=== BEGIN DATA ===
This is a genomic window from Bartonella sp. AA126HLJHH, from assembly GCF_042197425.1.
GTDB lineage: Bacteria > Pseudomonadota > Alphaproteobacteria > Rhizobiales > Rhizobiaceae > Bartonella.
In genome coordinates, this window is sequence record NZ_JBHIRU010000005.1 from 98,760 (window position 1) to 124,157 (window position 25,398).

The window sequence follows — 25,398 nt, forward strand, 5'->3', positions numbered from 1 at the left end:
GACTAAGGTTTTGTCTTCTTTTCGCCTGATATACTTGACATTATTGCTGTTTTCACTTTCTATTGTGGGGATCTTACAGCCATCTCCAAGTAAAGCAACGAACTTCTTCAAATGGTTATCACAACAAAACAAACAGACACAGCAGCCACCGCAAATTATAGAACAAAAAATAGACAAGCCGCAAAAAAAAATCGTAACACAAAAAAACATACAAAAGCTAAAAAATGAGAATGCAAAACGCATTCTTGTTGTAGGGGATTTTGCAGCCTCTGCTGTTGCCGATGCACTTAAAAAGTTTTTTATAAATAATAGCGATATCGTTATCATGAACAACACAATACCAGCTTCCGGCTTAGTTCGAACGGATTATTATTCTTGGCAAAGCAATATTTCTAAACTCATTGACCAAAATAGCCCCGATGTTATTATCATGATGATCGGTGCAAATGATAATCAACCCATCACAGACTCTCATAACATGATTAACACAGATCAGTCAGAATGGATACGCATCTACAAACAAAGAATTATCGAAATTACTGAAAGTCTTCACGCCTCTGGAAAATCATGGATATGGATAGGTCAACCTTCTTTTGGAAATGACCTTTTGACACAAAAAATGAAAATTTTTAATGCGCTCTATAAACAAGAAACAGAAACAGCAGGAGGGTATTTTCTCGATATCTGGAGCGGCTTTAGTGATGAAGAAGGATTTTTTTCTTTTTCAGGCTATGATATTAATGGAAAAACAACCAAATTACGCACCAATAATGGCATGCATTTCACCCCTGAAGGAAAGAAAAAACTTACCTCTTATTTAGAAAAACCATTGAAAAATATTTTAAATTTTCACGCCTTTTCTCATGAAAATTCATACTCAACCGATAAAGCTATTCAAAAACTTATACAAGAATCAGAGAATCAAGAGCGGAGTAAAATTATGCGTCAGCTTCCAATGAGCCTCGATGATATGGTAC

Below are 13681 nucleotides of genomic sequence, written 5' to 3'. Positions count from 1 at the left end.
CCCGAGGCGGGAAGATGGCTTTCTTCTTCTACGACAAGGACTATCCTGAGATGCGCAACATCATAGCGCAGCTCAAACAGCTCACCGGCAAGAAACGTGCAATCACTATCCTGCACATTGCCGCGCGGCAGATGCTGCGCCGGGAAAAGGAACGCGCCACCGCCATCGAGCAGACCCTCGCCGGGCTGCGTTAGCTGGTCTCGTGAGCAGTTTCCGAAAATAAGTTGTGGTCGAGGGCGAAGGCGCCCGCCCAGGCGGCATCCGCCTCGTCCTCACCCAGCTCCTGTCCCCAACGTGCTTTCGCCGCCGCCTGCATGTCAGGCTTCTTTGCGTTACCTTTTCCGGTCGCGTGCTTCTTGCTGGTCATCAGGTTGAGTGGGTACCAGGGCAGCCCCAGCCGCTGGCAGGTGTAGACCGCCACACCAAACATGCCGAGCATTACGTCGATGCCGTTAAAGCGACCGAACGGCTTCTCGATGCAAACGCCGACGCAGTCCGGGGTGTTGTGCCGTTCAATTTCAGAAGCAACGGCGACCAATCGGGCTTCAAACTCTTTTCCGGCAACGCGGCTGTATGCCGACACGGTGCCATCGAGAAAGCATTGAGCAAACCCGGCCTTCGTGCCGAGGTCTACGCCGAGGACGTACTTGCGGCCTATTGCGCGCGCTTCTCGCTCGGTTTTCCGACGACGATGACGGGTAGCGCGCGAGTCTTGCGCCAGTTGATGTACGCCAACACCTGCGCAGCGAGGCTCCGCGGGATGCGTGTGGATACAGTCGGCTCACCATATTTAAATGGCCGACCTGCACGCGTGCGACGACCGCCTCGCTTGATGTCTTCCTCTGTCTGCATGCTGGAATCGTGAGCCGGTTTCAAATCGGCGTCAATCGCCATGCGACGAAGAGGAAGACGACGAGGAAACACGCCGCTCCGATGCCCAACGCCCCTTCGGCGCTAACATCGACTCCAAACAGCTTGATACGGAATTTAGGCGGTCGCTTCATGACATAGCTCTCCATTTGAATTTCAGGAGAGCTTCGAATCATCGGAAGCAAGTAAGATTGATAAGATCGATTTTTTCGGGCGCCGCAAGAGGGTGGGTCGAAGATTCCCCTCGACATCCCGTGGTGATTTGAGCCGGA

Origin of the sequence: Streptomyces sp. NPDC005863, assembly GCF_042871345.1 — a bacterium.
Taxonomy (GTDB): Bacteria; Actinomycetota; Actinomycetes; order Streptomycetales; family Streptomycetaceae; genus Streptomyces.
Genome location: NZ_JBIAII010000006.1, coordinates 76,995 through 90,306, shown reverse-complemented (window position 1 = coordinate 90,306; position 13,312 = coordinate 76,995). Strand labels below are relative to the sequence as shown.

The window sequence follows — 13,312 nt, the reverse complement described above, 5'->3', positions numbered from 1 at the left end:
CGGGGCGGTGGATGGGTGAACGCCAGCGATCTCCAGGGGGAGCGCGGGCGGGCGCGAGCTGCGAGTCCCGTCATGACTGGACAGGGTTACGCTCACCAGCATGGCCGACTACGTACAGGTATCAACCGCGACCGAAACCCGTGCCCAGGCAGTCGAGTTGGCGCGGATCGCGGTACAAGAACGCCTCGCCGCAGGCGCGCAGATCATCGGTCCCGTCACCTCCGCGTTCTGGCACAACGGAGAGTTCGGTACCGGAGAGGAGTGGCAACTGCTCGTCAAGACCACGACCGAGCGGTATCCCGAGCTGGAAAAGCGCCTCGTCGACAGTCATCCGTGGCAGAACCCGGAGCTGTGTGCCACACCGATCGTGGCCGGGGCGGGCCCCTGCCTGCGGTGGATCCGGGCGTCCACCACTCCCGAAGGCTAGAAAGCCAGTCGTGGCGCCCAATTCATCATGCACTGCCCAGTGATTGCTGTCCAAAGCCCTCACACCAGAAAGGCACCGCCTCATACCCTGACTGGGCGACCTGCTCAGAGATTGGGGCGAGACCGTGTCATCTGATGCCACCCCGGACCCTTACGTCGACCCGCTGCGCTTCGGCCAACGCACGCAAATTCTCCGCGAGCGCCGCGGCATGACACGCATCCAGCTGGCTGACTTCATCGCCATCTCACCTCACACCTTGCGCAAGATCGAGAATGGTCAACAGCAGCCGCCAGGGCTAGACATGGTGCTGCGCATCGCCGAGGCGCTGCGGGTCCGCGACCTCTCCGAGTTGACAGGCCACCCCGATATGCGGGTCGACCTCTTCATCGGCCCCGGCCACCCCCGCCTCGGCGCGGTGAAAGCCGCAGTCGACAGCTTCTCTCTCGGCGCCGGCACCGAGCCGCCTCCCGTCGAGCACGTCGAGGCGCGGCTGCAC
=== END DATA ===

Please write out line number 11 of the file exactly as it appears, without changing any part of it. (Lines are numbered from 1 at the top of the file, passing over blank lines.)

The window sequence follows — 13,312 nt, the reverse complement described above, 5'->3', positions numbered from 1 at the left end: